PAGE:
SillyTilly123 Sat 11-Jan-14 08:00:00

Does your chemist run a minor ailments scheme? Mine does and you can get headlice, threadworms and ringworm treatment for free. My local is a Rowlands but not sure if its nationwide. You just go in and ask, and if they do fill in a form and its given free (for under 16s but also if you are tax credit exempt) Good Luck.

Custardo Sat 11-Jan-14 08:02:46

does every bloody op have to be jumped on these days?

OP - until the NHS states that headlice can no longer be gotten on prescription, you have the right to get it on prescription

IMO if your doctors could get things right the first fucking time, THEY would have saved the nhs money

MissWimpyDimple Sat 11-Jan-14 08:03:16

Nitty gritty comb and lots of conditioner. I have a dd with thick long hair and when she gets them I comb her through daily for a week, then every few days and then down to once a week. It's hard work but it does the trick. Has to be the nitty gritty one though and have to keep on it.

Sorry but I agree about this being a waste of the GPs time and an abuse of the NHS. And I say this as a lone parent on a low income who doesn't pay for prescriptions!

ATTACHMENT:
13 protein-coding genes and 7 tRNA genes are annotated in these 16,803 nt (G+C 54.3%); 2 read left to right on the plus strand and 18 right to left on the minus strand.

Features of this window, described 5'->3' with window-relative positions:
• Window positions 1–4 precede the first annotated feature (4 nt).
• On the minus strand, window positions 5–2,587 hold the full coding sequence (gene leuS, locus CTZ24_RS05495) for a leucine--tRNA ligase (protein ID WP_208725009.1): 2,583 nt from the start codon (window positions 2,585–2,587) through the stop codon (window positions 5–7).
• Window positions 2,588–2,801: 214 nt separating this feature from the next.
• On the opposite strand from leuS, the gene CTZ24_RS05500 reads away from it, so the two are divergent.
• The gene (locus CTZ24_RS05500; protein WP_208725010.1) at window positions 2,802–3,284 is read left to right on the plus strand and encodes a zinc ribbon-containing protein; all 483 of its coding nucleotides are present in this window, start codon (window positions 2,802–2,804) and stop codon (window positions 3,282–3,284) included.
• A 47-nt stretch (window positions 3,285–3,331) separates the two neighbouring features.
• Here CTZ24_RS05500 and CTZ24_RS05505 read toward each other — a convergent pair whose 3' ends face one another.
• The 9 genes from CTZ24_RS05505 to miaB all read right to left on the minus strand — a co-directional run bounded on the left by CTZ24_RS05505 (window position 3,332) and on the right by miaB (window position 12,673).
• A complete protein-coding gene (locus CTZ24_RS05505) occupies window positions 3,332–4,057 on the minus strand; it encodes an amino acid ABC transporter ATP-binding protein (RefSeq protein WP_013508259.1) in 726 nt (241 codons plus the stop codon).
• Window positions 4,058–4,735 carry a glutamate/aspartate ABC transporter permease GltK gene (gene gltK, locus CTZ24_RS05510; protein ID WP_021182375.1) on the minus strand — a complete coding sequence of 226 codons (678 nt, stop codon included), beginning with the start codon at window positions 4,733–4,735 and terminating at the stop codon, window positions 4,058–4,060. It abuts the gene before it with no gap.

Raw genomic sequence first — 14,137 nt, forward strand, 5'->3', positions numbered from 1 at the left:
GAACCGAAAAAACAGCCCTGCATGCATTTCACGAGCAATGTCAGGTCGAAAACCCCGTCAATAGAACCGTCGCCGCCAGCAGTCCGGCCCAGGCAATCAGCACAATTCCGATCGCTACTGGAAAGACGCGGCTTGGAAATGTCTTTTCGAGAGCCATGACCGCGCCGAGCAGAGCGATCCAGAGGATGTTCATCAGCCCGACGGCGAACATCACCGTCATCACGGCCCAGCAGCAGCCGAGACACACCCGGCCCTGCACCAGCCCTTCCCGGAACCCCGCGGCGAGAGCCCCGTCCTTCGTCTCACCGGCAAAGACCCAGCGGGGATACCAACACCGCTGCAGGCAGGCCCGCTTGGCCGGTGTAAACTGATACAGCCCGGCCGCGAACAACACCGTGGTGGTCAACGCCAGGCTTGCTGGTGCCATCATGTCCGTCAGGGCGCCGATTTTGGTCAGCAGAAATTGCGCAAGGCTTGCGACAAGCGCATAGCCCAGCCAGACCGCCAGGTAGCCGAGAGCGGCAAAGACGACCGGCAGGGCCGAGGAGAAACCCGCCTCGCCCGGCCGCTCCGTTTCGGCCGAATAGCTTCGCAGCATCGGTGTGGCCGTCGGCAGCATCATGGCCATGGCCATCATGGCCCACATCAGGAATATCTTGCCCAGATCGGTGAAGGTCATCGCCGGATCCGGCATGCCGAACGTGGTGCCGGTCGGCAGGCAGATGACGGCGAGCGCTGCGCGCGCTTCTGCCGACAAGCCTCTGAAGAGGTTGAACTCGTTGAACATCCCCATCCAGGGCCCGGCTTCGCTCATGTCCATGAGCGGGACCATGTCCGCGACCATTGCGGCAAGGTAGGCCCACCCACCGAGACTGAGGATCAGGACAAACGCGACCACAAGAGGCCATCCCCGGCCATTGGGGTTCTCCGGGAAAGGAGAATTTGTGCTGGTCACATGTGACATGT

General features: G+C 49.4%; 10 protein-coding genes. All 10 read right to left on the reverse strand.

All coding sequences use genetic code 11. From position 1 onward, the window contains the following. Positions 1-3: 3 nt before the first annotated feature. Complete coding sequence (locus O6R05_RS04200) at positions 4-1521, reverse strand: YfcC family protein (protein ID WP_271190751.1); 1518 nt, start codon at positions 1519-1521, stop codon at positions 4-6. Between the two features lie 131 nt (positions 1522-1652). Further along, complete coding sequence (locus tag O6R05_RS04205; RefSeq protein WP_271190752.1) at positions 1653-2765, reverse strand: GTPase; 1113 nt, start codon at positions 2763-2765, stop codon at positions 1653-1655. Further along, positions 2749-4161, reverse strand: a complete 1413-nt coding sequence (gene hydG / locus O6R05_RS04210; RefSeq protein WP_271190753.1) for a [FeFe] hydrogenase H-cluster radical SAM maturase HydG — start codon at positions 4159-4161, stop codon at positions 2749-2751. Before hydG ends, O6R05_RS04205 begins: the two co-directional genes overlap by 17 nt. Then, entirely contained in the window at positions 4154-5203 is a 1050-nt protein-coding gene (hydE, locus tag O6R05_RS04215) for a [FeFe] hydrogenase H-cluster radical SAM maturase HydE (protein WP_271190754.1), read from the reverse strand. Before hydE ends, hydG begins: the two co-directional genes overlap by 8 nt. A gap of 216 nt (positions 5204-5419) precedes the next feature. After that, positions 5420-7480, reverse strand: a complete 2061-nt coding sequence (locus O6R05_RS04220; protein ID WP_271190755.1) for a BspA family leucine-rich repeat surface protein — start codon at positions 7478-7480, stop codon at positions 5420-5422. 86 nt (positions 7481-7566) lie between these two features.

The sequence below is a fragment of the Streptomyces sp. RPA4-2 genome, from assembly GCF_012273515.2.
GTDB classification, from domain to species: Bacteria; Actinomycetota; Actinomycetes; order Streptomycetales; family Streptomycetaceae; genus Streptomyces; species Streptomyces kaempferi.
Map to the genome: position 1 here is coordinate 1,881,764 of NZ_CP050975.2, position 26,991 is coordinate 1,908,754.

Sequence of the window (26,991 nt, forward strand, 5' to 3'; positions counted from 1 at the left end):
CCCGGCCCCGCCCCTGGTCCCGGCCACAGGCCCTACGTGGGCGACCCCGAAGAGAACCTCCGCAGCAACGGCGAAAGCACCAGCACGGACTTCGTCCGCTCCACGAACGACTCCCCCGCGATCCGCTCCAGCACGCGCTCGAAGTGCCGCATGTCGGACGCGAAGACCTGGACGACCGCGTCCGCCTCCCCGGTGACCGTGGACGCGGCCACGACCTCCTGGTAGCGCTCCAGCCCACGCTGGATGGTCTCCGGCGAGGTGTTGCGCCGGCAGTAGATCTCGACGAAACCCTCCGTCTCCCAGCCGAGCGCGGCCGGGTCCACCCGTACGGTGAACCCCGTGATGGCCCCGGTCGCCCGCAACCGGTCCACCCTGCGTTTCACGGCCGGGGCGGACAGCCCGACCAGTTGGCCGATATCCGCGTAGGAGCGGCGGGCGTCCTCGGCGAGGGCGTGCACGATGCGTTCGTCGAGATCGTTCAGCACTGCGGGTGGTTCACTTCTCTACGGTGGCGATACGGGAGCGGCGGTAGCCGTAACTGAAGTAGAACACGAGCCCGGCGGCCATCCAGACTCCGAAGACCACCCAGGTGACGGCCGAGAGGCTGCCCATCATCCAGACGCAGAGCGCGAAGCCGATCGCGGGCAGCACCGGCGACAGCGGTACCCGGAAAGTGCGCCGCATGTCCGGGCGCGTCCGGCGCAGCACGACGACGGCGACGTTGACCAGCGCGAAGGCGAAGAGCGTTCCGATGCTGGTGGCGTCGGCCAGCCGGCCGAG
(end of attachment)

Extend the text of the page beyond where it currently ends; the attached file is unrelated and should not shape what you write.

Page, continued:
SoonToBeSix Sat 11-Jan-14 08:07:02

No one pays for child prescriptions do being on a low income is irrelevant.
Really op just buy the listerine .

highho1 Sat 11-Jan-14 08:40:04

As I already had an appointment I would not have wasted gps time. Well not if They gave me correct prescription in 1st place.
No minor ailments scheme here.
Both me and dh have long term health conditions which require us to spend £££ on prepayments certificates.
So spending another £24 on headlice treatment on the day I spent £60 on 2 ppc is not feasible despite our reasonable family income.

highho1 Sat 11-Jan-14 08:41:41

O and I also brought a nitty gritty comb as our gps won't prescribe them.
Spent over an hour wetcombing dds hair with it.

Laurel1979 Sat 11-Jan-14 08:47:57

It tends to be when people abuse the "one person per appointment" principle that mistakes happen though. Appointments are for 10 minutes, and unless there is an urgent issue, it's a total PITA when people start asking for extra scripts for family members etc. Buying headlice treatment is one of the responsibilities of being a parent, most parents do this already.

LucyLasticBand Sat 11-Jan-14 08:51:06

i am afraid that is necessary, the wet combing. even prescription ime - make it part of your routine.

ChoudeBruxelles Sat 11-Jan-14 08:51:21

Olive oil. Thorough cover the hair and leave it on for quite a while then comb through.